MLB: Baseball Is Finally Learning How to Add and Subtract

Major League Baseball could never be the recipe for Coca-Cola. In fact, it could never be the recipe for anything. Because baseball has a tendency to add ingredients at will. More salt, more cheese, a new spice. Whatever it takes to give the product more pizzazz. And the unwritten rule would always be that you never reduce the amount of anything. Baseball is very much like that. And the idea of adding a 26th man to a team’s roster follows the same line of thinking. Except this time, maybe not so much.

Although an occasional puff of smoke goes up and there’s talk of reducing the 162-game season, it’s always just as it was in the current negotiations between the players and owners. At least there is some comfort, though, in knowing that they weren’t talking about adding to the schedule.

Because that’s what baseball, and professional sports in general, always does. It’s almost like an involuntary reflex and they just can’t seem to help themselves. More playoff games, more Wild Card teams, more teams. Hey, I’ve got an idea. Why don’t we add a one-game shootout to decide the final Wild Card spot? That’ll knock their socks off. You get the idea.

Ready or Not, Changes Are Coming to Baseball

But apparently the new collective bargaining agreement is going to add a 26th man to the roster. However, there’s also going to be a twist that comes with it in the subtraction of the 40-man roster call-ups in September.

Now, the baseball purists like myself will argue forever about the consequences of this change and what the effects will be for the game as it’s played on the field. But rest assured, the discussions are all about money.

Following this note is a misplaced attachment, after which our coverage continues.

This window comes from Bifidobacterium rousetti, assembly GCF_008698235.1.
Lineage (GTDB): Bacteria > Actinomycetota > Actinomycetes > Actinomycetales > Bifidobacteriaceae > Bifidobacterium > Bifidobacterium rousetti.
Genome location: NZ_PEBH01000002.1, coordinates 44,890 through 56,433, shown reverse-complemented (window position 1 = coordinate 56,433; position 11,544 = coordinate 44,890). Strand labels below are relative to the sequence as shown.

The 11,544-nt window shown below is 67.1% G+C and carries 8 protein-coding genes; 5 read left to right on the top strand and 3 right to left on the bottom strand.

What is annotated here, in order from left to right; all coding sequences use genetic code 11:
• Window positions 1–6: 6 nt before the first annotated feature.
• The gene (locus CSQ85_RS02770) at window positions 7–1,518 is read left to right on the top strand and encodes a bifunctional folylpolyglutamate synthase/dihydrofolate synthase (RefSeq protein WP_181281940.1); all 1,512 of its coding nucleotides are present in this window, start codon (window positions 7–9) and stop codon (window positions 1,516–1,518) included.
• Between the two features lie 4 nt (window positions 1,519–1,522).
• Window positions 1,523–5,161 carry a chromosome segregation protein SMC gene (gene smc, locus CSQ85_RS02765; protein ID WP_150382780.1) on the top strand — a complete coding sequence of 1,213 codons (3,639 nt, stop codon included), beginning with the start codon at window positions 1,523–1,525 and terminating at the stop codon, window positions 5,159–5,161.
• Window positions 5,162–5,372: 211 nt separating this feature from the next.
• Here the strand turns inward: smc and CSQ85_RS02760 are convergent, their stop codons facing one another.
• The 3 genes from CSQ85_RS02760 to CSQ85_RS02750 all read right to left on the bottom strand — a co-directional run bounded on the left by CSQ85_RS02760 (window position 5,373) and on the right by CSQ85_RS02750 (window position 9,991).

The players, of course, would like to see the 40-man eligible to play rule in effect for the entire regular season. On the other hand, the owners who write the checks and pay for the benefits players receive would want a 20-man roster if they could get it. For both sides, these would be non-starter positions to take.

The compromise in the agreement, as reported by FOX Sports’ Ken Rosenthal, is going to be the addition of the 26th man, but with a rather drastic reduction in rosters from 40 to 28 in September. For sure, the players will continue to try to get that 28 number up a bit before a final settlement is reached.

But adding a 26th man is a big deal. And it has to do with more than just money, although in a few years that extra salary spread over 30 teams could be valued at a quarter of a billion dollars taking into account an average player’s salary. But this one is more about who that extra player will be, as in will he be a pitcher or hitter?

Fallout on the Field

It matters because that decision will have a significant impact on the game being played on the field. More than likely, teams would add a pitcher to the sanctuary they are building in their bullpen. And if that happens, there’s bound to be yet another pitching change during the game, causing yet another TV timeout and interruption of the action on the field.

Which in turn ironically goes right back to the generation of money. The TV timeout means more commercial spots. And for the crowd in attendance at the game, it means one more opportunity to visit the concession stands. On the other hand, it doesn’t seem likely or fair that the teams would be forced to add a position player.

The entire issue needs to be sorted out and thought through more. The players seem to have thrown the 26th man in there from left field not realizing that the owners are going to want something in return.

The pressure on both sides to settle will only increase as the days and weeks go by. Free agents are out there waiting to see if anything will develop affecting them. Teams are waiting to see what the impact will be on revenue sharing.

Meanwhile, you and I sit here wondering what the effect will be on our fantasy leagues. And all we really want to do is to hear someone just say, “Play ball!”

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